ArrowArtboardCreated with Sketch.Title ChevronTitle ChevronEye IconIcon FacebookIcon LinkedinIcon Mail ContactPath LayerIcon MailPositive ArrowIcon PrintSite TitleTitle ChevronIcon Twitter
Politics

Philippine senate ousts Duterte critic as chair of drug killings probe

MANILA -- The Philippine senate on Monday night stripped President Rodrigo Duterte's most vocal critic of the power to lead an investigation on the spate of extrajudicial killings in the government's clampdown on illegal drugs.

In a rare move, the senate, controlled by Duterte's allies, expelled Sen. Leila de Lima as the chairperson of the committee on justice and human rights, which is spearheading a probe on the deaths tied with Duterte's controversial war on drugs, where over 3,000 people linked with narcotic trade have been killed by either police or vigilantes.

De Lima, a former justice secretary and head of the Commission on Human Rights, has earned the ire of Duterte for mounting the probe. De Lima's ouster means she can no longer control the senate hearing on the issue. Sen. Richard Gordon was elected to replace de Lima.

Speaking to ABS-CBN news, de Lima condemned what she called the "tyranny of the majority." "Whether or not what was done to me was fair and just, then let the people decide on that," she added.

De Lima's ouster follows a privilege speech of Sen. Alan Cayetano, who slammed her and the foreign media for destroying the president's and the country's reputation.

Last Thursday, de Lima invited a gunman to testify about killings in Davao City, where Duterte was mayor and a congressman for two decades. Edgar Matobato, who claims to be a member of the so-called "Davao Death Squad," a vigilante group, said Duterte masterminded the killings of crime suspects, his political opponents' guards, a journalist and others.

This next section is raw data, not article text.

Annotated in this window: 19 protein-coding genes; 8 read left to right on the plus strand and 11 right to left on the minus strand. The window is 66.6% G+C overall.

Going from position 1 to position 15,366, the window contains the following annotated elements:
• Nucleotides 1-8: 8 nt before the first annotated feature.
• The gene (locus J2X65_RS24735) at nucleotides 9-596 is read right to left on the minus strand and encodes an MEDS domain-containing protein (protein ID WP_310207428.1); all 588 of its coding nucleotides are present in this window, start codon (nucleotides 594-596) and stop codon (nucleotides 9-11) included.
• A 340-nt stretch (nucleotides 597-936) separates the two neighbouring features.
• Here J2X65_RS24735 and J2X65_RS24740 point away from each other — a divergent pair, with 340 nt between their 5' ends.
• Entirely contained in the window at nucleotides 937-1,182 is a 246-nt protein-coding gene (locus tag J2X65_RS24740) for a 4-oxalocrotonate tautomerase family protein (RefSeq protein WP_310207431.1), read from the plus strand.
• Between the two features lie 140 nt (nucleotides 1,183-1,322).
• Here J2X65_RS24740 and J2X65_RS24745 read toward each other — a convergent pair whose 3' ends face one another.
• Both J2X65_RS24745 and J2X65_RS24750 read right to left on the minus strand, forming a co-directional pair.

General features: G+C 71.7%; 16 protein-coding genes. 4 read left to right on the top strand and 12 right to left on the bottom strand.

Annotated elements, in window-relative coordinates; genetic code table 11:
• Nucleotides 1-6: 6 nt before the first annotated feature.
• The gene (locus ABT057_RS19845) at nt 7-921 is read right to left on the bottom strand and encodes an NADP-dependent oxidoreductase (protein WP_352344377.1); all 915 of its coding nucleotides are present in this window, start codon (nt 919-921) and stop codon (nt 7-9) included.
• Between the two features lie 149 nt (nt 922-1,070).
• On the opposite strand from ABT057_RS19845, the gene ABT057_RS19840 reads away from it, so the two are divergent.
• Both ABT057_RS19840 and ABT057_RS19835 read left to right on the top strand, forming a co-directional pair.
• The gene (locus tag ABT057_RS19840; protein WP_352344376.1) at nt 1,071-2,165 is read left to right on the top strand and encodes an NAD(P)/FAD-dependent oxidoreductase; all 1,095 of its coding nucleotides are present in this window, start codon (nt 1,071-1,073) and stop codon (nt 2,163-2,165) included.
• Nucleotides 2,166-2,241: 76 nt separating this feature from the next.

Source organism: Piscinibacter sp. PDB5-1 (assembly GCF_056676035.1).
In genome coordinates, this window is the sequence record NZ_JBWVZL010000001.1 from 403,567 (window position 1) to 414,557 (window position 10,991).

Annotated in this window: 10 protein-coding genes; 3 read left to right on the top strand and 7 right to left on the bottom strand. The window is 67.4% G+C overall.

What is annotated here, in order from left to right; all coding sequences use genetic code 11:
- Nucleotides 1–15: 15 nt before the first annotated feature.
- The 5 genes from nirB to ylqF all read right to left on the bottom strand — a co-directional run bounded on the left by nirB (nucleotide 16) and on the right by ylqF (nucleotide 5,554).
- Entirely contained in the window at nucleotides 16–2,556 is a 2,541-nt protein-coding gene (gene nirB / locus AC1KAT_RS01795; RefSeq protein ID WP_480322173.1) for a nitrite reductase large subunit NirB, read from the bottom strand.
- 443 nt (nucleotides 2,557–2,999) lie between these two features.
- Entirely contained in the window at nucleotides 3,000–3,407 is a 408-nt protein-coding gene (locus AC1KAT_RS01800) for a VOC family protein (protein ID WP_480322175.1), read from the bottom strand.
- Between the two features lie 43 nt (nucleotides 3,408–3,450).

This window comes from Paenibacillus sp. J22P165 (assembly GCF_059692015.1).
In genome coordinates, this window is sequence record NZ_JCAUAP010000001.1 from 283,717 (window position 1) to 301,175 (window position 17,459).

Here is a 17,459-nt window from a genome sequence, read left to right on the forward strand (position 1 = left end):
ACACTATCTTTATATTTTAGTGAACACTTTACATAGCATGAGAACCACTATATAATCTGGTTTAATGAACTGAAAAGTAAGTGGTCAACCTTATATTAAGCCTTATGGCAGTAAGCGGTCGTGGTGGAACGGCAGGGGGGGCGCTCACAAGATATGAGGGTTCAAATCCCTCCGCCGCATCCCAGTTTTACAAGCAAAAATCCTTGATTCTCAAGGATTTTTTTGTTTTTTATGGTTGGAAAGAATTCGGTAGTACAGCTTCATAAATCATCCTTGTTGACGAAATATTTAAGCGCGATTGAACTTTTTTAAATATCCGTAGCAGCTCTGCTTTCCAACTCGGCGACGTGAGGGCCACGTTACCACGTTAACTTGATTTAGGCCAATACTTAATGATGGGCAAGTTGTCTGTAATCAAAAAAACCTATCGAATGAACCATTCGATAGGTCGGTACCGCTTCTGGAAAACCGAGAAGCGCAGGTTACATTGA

Matobato was earlier scheduled to testify again on Tuesday, but his appearance was blocked by Duterte's allies in the senate, including Senate President Koko Pimentel, who said Matobato's testimony was irrelevant to the probe.

Duterte won the May 9 election on the promise of eradicating crime and illegal drug use. His "relentless" war on drugs, launched when he took power on June 30, is widely popular at home despite criticisms from international human rights advocates.

Meanwhile, a congressional committee at the House of Representatives, also controlled by Duterte, will launch an inquiry on Tuesday, and will try to establish de Lima's ties with drug lords, Justice Secretary Vitaliano Aguirre said Monday.

Sponsored Content

About Sponsored Content This content was commissioned by Nikkei's Global Business Bureau.

You have {{numberArticlesLeft}} free article{{numberArticlesLeft-plural}} left this monthThis is your last free article this month

Stay ahead with our exclusives on Asia;
the most dynamic market in the world.

Stay ahead with our exclusives on Asia

Get trusted insights from experts within Asia itself.

Get trusted insights from experts
within Asia itself.

Get Unlimited access

You have {{numberArticlesLeft}} free article{{numberArticlesLeft-plural}} left this month

This is your last free article this month

Stay ahead with our exclusives on Asia; the most
dynamic market in the world
.

Get trusted insights from experts
within Asia itself.

Try 3 months for $9

Offer ends April 30th

Your trial period has expired

You need a subscription to...

  • Read all stories with unlimited access
  • Use our mobile and tablet apps
See all offers and subscribe

Your full access to the Nikkei Asian Review has expired

You need a subscription to:

  • Read all stories with unlimited access
  • Use our mobile and tablet apps
See all offers
NAR on print phone, device, and tablet media